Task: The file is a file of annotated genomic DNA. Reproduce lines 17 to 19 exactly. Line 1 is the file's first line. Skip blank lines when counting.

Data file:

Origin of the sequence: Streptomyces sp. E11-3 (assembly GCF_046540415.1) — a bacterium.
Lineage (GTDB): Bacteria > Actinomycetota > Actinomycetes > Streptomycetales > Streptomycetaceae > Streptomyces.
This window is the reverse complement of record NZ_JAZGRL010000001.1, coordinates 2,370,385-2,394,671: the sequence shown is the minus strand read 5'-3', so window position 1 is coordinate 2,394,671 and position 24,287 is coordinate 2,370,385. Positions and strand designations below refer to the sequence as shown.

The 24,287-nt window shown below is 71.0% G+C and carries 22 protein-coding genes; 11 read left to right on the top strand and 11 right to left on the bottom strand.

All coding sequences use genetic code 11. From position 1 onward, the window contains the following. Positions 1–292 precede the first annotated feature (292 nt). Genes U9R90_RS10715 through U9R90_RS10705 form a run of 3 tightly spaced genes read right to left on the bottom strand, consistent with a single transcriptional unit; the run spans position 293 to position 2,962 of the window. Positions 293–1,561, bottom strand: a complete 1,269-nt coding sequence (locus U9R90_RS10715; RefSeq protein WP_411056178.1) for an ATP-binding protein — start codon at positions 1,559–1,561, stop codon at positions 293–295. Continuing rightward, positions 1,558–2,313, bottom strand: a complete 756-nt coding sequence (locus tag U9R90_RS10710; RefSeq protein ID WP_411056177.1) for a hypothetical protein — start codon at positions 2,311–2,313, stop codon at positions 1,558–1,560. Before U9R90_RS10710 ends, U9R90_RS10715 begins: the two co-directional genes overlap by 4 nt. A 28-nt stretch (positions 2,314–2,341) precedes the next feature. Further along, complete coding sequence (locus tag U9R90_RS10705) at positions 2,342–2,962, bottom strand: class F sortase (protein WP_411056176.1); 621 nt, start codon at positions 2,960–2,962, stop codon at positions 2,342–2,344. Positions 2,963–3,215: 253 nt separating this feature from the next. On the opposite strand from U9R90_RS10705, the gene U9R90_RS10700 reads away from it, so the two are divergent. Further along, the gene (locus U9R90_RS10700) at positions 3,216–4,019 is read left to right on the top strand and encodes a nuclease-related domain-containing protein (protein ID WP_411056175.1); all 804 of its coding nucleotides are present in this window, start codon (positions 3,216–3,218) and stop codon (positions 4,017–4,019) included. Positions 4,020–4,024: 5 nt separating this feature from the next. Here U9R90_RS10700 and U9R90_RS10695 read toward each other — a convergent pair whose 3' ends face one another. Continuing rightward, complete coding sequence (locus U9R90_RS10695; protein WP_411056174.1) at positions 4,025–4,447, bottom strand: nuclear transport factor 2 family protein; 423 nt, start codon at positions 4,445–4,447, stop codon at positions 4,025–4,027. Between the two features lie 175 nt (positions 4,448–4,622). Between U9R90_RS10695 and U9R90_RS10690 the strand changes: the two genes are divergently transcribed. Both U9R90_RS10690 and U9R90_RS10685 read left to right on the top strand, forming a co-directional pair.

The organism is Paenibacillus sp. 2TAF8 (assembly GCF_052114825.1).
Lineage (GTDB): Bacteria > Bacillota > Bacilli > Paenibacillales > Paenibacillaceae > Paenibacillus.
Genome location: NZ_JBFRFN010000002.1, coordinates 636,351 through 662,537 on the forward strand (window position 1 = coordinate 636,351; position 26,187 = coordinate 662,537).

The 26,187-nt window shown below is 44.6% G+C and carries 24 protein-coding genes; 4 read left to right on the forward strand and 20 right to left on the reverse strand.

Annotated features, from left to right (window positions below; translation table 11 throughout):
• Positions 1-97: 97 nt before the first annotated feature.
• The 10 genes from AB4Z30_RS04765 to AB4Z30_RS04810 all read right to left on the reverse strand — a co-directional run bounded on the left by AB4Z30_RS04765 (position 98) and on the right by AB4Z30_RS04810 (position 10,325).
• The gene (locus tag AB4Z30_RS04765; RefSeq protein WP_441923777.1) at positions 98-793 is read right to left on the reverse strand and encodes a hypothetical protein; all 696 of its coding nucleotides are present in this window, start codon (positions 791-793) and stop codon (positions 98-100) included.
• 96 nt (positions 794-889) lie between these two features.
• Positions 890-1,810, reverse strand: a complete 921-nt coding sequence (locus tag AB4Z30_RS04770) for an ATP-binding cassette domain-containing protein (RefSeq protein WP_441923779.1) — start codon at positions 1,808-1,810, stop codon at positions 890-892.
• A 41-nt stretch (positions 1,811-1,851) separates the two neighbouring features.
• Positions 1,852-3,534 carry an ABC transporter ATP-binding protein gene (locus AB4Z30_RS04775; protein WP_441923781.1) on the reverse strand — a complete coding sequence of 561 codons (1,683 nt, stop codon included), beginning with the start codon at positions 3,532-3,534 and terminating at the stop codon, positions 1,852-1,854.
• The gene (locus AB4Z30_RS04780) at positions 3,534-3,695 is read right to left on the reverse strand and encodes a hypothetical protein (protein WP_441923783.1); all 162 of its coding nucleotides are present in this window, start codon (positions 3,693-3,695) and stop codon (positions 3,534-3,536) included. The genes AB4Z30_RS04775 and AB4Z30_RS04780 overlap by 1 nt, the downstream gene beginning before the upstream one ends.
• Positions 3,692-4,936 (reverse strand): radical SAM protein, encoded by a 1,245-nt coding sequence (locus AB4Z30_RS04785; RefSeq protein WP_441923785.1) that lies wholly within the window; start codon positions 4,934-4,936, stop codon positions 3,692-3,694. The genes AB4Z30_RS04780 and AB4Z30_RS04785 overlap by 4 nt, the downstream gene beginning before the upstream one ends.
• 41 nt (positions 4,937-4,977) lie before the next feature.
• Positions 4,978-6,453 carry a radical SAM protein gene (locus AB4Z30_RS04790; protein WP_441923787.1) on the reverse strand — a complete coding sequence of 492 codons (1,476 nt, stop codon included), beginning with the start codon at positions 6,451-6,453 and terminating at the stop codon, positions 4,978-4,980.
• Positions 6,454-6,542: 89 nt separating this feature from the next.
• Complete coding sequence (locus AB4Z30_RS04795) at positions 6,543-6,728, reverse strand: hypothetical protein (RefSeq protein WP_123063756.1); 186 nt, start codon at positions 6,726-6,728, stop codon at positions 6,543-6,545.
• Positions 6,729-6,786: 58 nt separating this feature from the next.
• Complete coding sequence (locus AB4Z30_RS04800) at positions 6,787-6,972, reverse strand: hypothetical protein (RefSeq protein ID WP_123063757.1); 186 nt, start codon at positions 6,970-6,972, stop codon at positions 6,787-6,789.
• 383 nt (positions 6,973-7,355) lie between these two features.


• Positions 1,852-3,534 carry an ABC transporter ATP-binding protein gene (locus AB4Z30_RS04775; protein WP_441923781.1) on the reverse strand — a complete coding sequence of 561 codons (1,683 nt, stop codon included), beginning with the start codon at positions 3,532-3,534 and terminating at the stop codon, positions 1,852-1,854.
• The gene (locus AB4Z30_RS04780) at positions 3,534-3,695 is read right to left on the reverse strand and encodes a hypothetical protein (protein WP_441923783.1); all 162 of its coding nucleotides are present in this window, start codon (positions 3,693-3,695) and stop codon (positions 3,534-3,536) included. The genes AB4Z30_RS04775 and AB4Z30_RS04780 overlap by 1 nt, the downstream gene beginning before the upstream one ends.
• Positions 3,692-4,936 (reverse strand): radical SAM protein, encoded by a 1,245-nt coding sequence (locus AB4Z30_RS04785; RefSeq protein WP_441923785.1) that lies wholly within the window; start codon positions 4,934-4,936, stop codon positions 3,692-3,694. The genes AB4Z30_RS04780 and AB4Z30_RS04785 overlap by 4 nt, the downstream gene beginning before the upstream one ends.